is a fun book and not a serious piece of anthropology, I still wanted to do justice to the culture and make it clear that what the faculty was up to was their own crazy perversion of this tradition. That’s a key line when Miles jokes about assembly-line voodoo. This really was, in a tongue-in-cheek way, a play on the idea of Western civilization appropriating other cultures for their own designs. Sort of Avatar
meets Dead Poets Society
. :) Q. Honestly, do you think you would have been more like Jeremy or Miles when it came to going back to look for Sarah at the end of the novel?
A. Oh, tough question! Who knows? I’d like to believe I’d do the right thing—and a lot faster than Jeremy did. But it’s so easy to say that, which is why I didn’t let Jeremy go after Sarah right away. He had to build up to that leap of faith. He had to see the alternative in Miles—what he’d become if he didn’t at least try to save Sarah. I love plenty of books where the hero is just unnaturally brave. But I wanted Jeremy to be like most people, myself included, full of conflict but trying to live up to his higher self. Q. Who are your favorite authors to read? Do you prefer reading other thriller writers like Brad Thor and John Grisham, or do you go in an entirely different direction when reading for pleasure?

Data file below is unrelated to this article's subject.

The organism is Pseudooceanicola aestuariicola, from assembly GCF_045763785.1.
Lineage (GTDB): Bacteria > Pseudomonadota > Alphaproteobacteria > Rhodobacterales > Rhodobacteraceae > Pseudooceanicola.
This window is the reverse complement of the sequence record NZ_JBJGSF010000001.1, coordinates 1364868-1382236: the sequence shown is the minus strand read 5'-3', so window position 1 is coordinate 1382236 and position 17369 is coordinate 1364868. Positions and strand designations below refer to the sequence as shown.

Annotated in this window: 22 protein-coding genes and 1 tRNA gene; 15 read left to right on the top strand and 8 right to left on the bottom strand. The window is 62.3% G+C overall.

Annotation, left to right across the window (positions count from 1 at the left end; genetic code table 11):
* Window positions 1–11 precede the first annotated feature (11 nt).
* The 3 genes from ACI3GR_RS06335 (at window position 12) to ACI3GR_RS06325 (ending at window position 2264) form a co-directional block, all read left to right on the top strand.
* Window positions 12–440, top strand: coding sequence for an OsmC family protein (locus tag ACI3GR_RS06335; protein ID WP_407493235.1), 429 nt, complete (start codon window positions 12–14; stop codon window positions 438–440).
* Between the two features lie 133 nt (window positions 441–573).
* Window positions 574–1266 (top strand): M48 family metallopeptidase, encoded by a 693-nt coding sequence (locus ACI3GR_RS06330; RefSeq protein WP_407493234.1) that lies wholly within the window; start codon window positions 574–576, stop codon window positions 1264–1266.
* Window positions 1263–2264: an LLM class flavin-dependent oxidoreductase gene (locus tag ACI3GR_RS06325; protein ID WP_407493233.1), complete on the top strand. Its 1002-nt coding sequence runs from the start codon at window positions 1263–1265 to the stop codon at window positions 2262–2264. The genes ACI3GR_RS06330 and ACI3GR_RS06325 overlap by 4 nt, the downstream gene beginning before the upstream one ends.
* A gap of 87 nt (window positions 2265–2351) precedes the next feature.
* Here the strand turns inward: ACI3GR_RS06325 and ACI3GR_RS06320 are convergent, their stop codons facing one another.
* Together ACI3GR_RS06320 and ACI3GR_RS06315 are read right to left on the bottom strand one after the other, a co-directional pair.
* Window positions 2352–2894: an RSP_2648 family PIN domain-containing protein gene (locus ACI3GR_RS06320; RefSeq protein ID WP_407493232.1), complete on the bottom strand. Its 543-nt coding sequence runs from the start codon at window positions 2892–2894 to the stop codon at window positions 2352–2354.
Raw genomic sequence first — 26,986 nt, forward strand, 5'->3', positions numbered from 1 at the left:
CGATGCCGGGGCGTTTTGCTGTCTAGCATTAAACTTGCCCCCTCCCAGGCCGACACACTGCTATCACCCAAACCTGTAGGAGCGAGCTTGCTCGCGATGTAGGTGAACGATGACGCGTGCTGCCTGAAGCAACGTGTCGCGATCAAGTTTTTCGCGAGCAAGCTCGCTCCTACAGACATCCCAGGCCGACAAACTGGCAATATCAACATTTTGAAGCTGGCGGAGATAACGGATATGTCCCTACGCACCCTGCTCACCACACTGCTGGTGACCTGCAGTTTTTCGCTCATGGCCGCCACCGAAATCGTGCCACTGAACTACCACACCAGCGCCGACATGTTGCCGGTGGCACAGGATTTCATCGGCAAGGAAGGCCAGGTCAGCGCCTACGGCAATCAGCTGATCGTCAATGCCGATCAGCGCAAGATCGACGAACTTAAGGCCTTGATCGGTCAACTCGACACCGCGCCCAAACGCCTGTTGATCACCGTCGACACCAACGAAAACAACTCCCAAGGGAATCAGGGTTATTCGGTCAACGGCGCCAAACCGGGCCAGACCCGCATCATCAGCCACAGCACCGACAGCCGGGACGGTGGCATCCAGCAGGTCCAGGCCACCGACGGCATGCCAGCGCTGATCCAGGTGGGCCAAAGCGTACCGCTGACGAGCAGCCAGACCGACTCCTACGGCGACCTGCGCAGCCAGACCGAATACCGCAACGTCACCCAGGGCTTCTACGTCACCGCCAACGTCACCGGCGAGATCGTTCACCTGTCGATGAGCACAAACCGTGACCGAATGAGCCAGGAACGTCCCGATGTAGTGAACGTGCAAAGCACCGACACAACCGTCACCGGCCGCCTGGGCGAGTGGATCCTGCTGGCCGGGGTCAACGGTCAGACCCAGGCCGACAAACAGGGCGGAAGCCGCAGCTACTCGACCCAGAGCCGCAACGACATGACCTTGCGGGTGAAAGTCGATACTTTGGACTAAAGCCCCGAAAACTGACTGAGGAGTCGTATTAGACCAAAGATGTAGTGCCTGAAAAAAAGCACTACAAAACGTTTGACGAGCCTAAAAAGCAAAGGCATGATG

A. I read all kinds of books. Thrillers are great—when life is crazy, that’s where I turn. It’s funny you mention those two authors. I love John Grisham. For me, he’s the quintessential example of that special feeling you get when a book pulls you in instantly and you just feel comfortable living in its world for a while. If people come close to feeling that way about The Faculty Club,
I’d be ecstatic. And I’m reading Brad Thor right now, which is bad for my sleep patterns! He really keeps you hooked. My favorite non-thriller books recently are Cormac McCarthy’s The Road,
Michael Chabon’s The Amazing Adventures of Kavalier & Clay,
and Philip Roth’s The Human Stain.
And I love really good science fiction, like Stanislaw Lem’s Fiasco
and just about anything by Kurt Vonnegut. One of my all-time weirdest life experiences was meeting Vonnegut in college. He asked me to get him a drink, which I had no idea how to make, but I was too embarrassed to say so. So I mixed a bunch of random things together, discovered there were no stirrers, then stirred his drink with my finger in a guilty moment. He drank the whole thing and never said anything unkind. That’s really a terrible story, but my heart was in the right place. The man wrote Cat’s Cradle.
I just wanted to get him his drink. Q. What projects are you currently working on? Do you have any plans for Jeremy Davis?
A. Absolutely. We haven’t seen the last of Jeremy. I think the next time we find him, he’ll be back in rural Texas, with a small law practice. But it’s hard to leave the past behind, and a new case will take a very unexpected turn. In the meantime, I just finished writing my second book, which takes place in a totally new setting with new characters, including a psychiatrist named Charlie West. But around page 350 there’s a surprise cameo, involving someone else from The Faculty Club.
I don’t want to say too much more, but a few big questions get answered.